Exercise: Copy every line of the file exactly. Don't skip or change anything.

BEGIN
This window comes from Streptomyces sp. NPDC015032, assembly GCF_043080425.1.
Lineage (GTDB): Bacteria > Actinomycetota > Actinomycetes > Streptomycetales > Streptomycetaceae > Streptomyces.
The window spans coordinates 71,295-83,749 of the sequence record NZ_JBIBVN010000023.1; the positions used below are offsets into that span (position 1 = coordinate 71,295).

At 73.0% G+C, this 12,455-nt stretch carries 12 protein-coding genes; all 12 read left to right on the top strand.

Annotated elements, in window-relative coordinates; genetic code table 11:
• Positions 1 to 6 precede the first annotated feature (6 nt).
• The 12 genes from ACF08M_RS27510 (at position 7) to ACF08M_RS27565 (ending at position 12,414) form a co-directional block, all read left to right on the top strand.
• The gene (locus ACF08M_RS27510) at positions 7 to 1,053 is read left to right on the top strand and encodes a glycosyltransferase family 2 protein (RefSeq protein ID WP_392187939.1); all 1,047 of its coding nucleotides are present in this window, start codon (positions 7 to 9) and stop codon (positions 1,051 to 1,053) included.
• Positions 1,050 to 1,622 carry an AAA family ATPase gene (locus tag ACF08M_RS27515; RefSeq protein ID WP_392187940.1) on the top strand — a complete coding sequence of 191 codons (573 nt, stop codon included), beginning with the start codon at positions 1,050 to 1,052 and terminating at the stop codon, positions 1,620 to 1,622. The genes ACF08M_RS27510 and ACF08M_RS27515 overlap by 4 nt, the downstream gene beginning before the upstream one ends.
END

This window comes from Streptomyces sp. NPDC015032, assembly GCF_043080425.1.
Lineage (GTDB): Bacteria > Actinomycetota > Actinomycetes > Streptomycetales > Streptomycetaceae > Streptomyces.
The window spans coordinates 71,295-83,749 of the sequence record NZ_JBIBVN010000023.1; the positions used below are offsets into that span (position 1 = coordinate 71,295).

At 73.0% G+C, this 12,455-nt stretch carries 12 protein-coding genes; all 12 read left to right on the top strand.

Annotated elements, in window-relative coordinates; genetic code table 11:
• Positions 1 to 6 precede the first annotated feature (6 nt).
• The 12 genes from ACF08M_RS27510 (at position 7) to ACF08M_RS27565 (ending at position 12,414) form a co-directional block, all read left to right on the top strand.
• The gene (locus ACF08M_RS27510) at positions 7 to 1,053 is read left to right on the top strand and encodes a glycosyltransferase family 2 protein (RefSeq protein ID WP_392187939.1); all 1,047 of its coding nucleotides are present in this window, start codon (positions 7 to 9) and stop codon (positions 1,051 to 1,053) included.
• Positions 1,050 to 1,622 carry an AAA family ATPase gene (locus tag ACF08M_RS27515; RefSeq protein ID WP_392187940.1) on the top strand — a complete coding sequence of 191 codons (573 nt, stop codon included), beginning with the start codon at positions 1,050 to 1,052 and terminating at the stop codon, positions 1,620 to 1,622. The genes ACF08M_RS27510 and ACF08M_RS27515 overlap by 4 nt, the downstream gene beginning before the upstream one ends.